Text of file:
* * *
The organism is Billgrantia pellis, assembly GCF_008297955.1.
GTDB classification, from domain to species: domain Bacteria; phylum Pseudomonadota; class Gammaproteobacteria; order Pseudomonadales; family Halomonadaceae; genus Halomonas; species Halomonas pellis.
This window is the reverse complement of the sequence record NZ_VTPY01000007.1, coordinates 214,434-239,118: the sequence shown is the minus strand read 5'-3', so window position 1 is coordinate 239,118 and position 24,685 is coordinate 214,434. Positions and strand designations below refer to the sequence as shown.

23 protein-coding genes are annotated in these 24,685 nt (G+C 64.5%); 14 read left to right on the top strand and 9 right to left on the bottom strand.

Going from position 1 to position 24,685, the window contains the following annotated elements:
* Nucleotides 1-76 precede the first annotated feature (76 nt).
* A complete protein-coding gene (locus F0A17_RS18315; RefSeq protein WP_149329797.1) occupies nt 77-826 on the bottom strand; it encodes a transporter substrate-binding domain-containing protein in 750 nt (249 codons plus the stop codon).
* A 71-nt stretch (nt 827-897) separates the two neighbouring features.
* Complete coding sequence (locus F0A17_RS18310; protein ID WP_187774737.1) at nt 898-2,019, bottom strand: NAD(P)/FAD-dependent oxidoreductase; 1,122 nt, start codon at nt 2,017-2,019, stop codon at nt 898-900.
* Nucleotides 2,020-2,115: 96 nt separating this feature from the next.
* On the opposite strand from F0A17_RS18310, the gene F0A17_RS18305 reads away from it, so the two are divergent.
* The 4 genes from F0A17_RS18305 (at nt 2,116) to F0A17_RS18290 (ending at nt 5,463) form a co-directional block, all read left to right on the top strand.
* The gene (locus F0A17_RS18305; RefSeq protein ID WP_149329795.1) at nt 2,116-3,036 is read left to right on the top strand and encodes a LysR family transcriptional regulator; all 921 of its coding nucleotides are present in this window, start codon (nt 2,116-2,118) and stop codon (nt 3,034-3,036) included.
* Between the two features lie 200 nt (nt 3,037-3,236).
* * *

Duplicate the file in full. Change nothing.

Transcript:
The organism is Billgrantia pellis, assembly GCF_008297955.1.
GTDB classification, from domain to species: domain Bacteria; phylum Pseudomonadota; class Gammaproteobacteria; order Pseudomonadales; family Halomonadaceae; genus Halomonas; species Halomonas pellis.
This window is the reverse complement of the sequence record NZ_VTPY01000007.1, coordinates 214,434-239,118: the sequence shown is the minus strand read 5'-3', so window position 1 is coordinate 239,118 and position 24,685 is coordinate 214,434. Positions and strand designations below refer to the sequence as shown.

23 protein-coding genes are annotated in these 24,685 nt (G+C 64.5%); 14 read left to right on the top strand and 9 right to left on the bottom strand.

Going from position 1 to position 24,685, the window contains the following annotated elements:
* Nucleotides 1-76 precede the first annotated feature (76 nt).
* A complete protein-coding gene (locus F0A17_RS18315; RefSeq protein WP_149329797.1) occupies nt 77-826 on the bottom strand; it encodes a transporter substrate-binding domain-containing protein in 750 nt (249 codons plus the stop codon).
* A 71-nt stretch (nt 827-897) separates the two neighbouring features.
* Complete coding sequence (locus F0A17_RS18310; protein ID WP_187774737.1) at nt 898-2,019, bottom strand: NAD(P)/FAD-dependent oxidoreductase; 1,122 nt, start codon at nt 2,017-2,019, stop codon at nt 898-900.
* Nucleotides 2,020-2,115: 96 nt separating this feature from the next.
* On the opposite strand from F0A17_RS18310, the gene F0A17_RS18305 reads away from it, so the two are divergent.
* The 4 genes from F0A17_RS18305 (at nt 2,116) to F0A17_RS18290 (ending at nt 5,463) form a co-directional block, all read left to right on the top strand.
* The gene (locus F0A17_RS18305; RefSeq protein ID WP_149329795.1) at nt 2,116-3,036 is read left to right on the top strand and encodes a LysR family transcriptional regulator; all 921 of its coding nucleotides are present in this window, start codon (nt 2,116-2,118) and stop codon (nt 3,034-3,036) included.
* Between the two features lie 200 nt (nt 3,037-3,236).